Sometimes work is easily visible. It’s pretty easy to see progress on a backyard garden or when remodeling a bathroom. When it comes to software development, work can be much more opaque. Add to that a scaling team, and you’re creating a recipe for misalignment, miscommunication, and poor morale. Here are three problems I’ve been able to solve by making work more visible.
Problem 1: Who Owns What?
As the size of your team increases, so do the number of roles and the number of people within a role. This isn’t a bad thing. A larger team necessitates more coordination and planning capacity to get work teed up for development, and the system is growing so fast that a simple team structure cannot stand.
But, as you begin adding new roles and putting multiple people into similar roles, you’ll start to hear statements like “I’m not sure who I should chat with about feature X” or “I’d like to work on area A, but I’m not sure if anyone else is already working on that.”
This is a sign that you need to make more work visible.
For developers, this is why a backlog exists. A well-defined, prioritized backlog should easily radiate what is important to work on next, what others are working on, and what other people have completed in the past.
If you’re finding that team members in other roles, such as design, are struggling to understand what to work on next, create a design backlog and maintain it just as you would a development backlog. Make sure priorities are easily understandable and that designers can pick up new tasks easily.
Problem 2: Constantly Changing Priorities
The dream client is a client that understands that priorities change, but they only push those changes onto the team when they are certain they want to change directions (for now).
However, we don’t often live in dream world. Sometimes clients shift priorities often, introducing noise into the process.
When this happens, if your work is not visible, it is very easy to succumb to this chaos. Accepting it enables others to do it even more often. It becomes a vicious cycle, and you start to see milestones slip, incomplete functionalities, and a loss of team morale.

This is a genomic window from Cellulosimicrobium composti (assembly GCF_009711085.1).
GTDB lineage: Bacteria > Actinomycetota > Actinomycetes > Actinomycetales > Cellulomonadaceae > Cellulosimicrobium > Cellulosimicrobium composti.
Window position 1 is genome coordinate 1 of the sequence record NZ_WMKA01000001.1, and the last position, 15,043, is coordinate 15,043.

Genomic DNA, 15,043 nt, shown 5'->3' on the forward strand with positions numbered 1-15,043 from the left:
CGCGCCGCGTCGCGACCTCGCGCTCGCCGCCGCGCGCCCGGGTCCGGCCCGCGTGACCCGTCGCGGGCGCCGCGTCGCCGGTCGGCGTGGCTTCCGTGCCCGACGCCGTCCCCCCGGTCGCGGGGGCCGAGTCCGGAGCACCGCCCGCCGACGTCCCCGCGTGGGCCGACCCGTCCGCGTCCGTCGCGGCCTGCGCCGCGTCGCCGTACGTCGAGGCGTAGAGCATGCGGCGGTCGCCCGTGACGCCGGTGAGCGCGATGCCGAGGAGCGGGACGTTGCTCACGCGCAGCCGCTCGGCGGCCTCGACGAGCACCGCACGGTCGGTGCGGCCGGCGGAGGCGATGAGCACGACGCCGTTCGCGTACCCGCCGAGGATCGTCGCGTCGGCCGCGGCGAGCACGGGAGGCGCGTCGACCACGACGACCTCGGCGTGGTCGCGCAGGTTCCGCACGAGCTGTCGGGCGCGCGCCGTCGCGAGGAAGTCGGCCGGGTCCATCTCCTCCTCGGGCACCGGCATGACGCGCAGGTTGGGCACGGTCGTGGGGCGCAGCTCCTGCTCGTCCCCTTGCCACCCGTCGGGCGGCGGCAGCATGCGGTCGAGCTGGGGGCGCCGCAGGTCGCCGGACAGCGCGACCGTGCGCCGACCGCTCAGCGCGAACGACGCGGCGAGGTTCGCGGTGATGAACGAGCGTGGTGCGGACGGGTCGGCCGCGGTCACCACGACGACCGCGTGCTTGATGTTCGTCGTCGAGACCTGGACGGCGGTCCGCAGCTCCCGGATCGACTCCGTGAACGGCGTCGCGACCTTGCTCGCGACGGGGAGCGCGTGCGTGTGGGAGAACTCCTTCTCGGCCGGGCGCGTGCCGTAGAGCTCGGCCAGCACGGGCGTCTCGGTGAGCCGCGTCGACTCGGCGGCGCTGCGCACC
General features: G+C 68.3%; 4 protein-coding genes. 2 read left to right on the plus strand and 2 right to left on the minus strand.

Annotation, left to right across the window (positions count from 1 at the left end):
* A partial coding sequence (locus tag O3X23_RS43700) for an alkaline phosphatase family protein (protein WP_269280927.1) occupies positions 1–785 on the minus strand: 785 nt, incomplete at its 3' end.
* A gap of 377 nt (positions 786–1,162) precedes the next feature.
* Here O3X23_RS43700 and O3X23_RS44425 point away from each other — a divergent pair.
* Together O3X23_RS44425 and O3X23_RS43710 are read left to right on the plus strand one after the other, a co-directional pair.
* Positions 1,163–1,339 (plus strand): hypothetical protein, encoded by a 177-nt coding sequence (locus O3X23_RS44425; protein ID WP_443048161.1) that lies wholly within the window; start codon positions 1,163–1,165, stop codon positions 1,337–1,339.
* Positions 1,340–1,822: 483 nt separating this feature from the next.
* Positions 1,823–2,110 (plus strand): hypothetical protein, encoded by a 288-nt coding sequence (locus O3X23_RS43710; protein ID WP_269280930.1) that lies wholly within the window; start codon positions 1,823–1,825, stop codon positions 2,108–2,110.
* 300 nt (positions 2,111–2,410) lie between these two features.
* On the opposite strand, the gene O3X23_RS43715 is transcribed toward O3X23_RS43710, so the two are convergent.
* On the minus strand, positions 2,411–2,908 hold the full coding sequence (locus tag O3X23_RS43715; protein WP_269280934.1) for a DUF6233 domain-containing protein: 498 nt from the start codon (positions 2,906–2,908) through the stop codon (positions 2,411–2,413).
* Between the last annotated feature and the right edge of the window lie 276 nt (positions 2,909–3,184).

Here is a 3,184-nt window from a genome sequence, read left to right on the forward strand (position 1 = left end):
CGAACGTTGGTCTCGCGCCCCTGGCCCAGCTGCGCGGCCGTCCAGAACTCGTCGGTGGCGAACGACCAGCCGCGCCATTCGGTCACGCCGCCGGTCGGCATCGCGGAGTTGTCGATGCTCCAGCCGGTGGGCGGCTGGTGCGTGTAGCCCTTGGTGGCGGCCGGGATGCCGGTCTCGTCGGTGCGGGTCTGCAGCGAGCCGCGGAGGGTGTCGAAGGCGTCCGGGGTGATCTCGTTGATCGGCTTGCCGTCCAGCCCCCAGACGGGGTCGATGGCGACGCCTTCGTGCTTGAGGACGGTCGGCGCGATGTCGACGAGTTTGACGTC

If your work is visible, you can tool yourself to defend your team from the chaos. You can do this while still providing the client the opportunity to change priorities.
One way I make work visible here is through a milestone scope burn-up chart. This visual is simple. It shows how much work the team is projected to complete by the end of the milestone and how much work exists. When priorities shift, scope changes. If your team has a burn-up chart, you can use it in a conversation with your client to discuss what functionality trades should happen to hit the milestone.
Problem 3: What’s the team working on?
Even when your team is in total alignment about who is doing what, what the priorities are, and the broader vision, sometimes the client is not.
The tools used to make work visible to the team may be difficult for stakeholders, non-technical people, or just busy people on the peripherals to make sense of.
An under-informed client has symptoms such as:
- constantly asking about current work and priorities
- micro-managing the team
- over-promising deliverables to others
If a client is under-informed, making your work visible in a way that works for them is important.
One way I do this is by sending weekly project postcards. These postcards are simple and include work accomplished this week, goals for the following week, milestone progress, and a budget summary. It’s visually appealing, easy to digest, and easy to disseminate to others.
When I’m presented with any of the situations above, one of the first questions I ask myself is what can I do to make the work more visible. What are some other problems you’re able to solve by making work visible?